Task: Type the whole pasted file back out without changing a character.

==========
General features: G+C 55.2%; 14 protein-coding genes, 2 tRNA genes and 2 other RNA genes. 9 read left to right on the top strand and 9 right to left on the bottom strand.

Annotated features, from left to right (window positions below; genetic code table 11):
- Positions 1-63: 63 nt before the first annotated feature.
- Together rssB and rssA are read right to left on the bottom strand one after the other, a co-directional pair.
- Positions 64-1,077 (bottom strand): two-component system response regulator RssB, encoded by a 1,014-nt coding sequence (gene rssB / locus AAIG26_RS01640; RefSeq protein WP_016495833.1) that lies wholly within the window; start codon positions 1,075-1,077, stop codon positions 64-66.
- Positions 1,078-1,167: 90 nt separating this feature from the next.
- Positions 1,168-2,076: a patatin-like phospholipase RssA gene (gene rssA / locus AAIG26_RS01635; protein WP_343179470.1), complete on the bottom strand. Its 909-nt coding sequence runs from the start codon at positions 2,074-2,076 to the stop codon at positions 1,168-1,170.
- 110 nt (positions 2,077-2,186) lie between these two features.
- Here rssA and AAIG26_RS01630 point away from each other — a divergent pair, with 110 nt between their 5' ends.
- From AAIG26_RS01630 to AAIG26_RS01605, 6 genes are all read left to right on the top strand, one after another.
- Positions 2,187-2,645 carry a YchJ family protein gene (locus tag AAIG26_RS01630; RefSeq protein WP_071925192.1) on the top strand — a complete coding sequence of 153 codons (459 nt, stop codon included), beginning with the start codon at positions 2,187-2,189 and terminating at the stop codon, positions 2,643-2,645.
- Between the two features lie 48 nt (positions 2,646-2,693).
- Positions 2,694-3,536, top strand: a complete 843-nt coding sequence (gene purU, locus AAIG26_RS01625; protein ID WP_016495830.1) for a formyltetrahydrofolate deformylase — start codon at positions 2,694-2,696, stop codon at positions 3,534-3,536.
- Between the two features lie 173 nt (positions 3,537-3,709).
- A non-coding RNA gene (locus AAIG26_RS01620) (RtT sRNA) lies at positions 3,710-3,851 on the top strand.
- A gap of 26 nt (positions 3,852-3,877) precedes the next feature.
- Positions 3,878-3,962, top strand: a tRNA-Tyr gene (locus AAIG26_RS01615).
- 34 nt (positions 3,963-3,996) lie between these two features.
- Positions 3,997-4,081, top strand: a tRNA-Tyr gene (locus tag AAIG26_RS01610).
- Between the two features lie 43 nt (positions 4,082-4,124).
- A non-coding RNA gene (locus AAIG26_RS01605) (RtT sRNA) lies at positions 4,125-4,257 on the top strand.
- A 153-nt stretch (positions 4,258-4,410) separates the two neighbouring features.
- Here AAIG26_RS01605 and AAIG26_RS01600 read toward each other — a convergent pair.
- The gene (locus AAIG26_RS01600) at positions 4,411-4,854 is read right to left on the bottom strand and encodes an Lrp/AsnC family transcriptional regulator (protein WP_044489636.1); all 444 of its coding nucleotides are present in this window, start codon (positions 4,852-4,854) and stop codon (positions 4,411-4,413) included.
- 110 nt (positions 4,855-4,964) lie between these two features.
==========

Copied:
General features: G+C 55.2%; 14 protein-coding genes, 2 tRNA genes and 2 other RNA genes. 9 read left to right on the top strand and 9 right to left on the bottom strand.

Annotated features, from left to right (window positions below; genetic code table 11):
- Positions 1-63: 63 nt before the first annotated feature.
- Together rssB and rssA are read right to left on the bottom strand one after the other, a co-directional pair.
- Positions 64-1,077 (bottom strand): two-component system response regulator RssB, encoded by a 1,014-nt coding sequence (gene rssB / locus AAIG26_RS01640; RefSeq protein WP_016495833.1) that lies wholly within the window; start codon positions 1,075-1,077, stop codon positions 64-66.
- Positions 1,078-1,167: 90 nt separating this feature from the next.
- Positions 1,168-2,076: a patatin-like phospholipase RssA gene (gene rssA / locus AAIG26_RS01635; protein WP_343179470.1), complete on the bottom strand. Its 909-nt coding sequence runs from the start codon at positions 2,074-2,076 to the stop codon at positions 1,168-1,170.
- 110 nt (positions 2,077-2,186) lie between these two features.
- Here rssA and AAIG26_RS01630 point away from each other — a divergent pair, with 110 nt between their 5' ends.
- From AAIG26_RS01630 to AAIG26_RS01605, 6 genes are all read left to right on the top strand, one after another.
- Positions 2,187-2,645 carry a YchJ family protein gene (locus tag AAIG26_RS01630; RefSeq protein WP_071925192.1) on the top strand — a complete coding sequence of 153 codons (459 nt, stop codon included), beginning with the start codon at positions 2,187-2,189 and terminating at the stop codon, positions 2,643-2,645.
- Between the two features lie 48 nt (positions 2,646-2,693).
- Positions 2,694-3,536, top strand: a complete 843-nt coding sequence (gene purU, locus AAIG26_RS01625; protein ID WP_016495830.1) for a formyltetrahydrofolate deformylase — start codon at positions 2,694-2,696, stop codon at positions 3,534-3,536.
- Between the two features lie 173 nt (positions 3,537-3,709).
- A non-coding RNA gene (locus AAIG26_RS01620) (RtT sRNA) lies at positions 3,710-3,851 on the top strand.
- A gap of 26 nt (positions 3,852-3,877) precedes the next feature.
- Positions 3,878-3,962, top strand: a tRNA-Tyr gene (locus AAIG26_RS01615).
- 34 nt (positions 3,963-3,996) lie between these two features.
- Positions 3,997-4,081, top strand: a tRNA-Tyr gene (locus tag AAIG26_RS01610).
- Between the two features lie 43 nt (positions 4,082-4,124).
- A non-coding RNA gene (locus AAIG26_RS01605) (RtT sRNA) lies at positions 4,125-4,257 on the top strand.
- A 153-nt stretch (positions 4,258-4,410) separates the two neighbouring features.
- Here AAIG26_RS01605 and AAIG26_RS01600 read toward each other — a convergent pair.
- The gene (locus AAIG26_RS01600) at positions 4,411-4,854 is read right to left on the bottom strand and encodes an Lrp/AsnC family transcriptional regulator (protein WP_044489636.1); all 444 of its coding nucleotides are present in this window, start codon (positions 4,852-4,854) and stop codon (positions 4,411-4,413) included.
- 110 nt (positions 4,855-4,964) lie between these two features.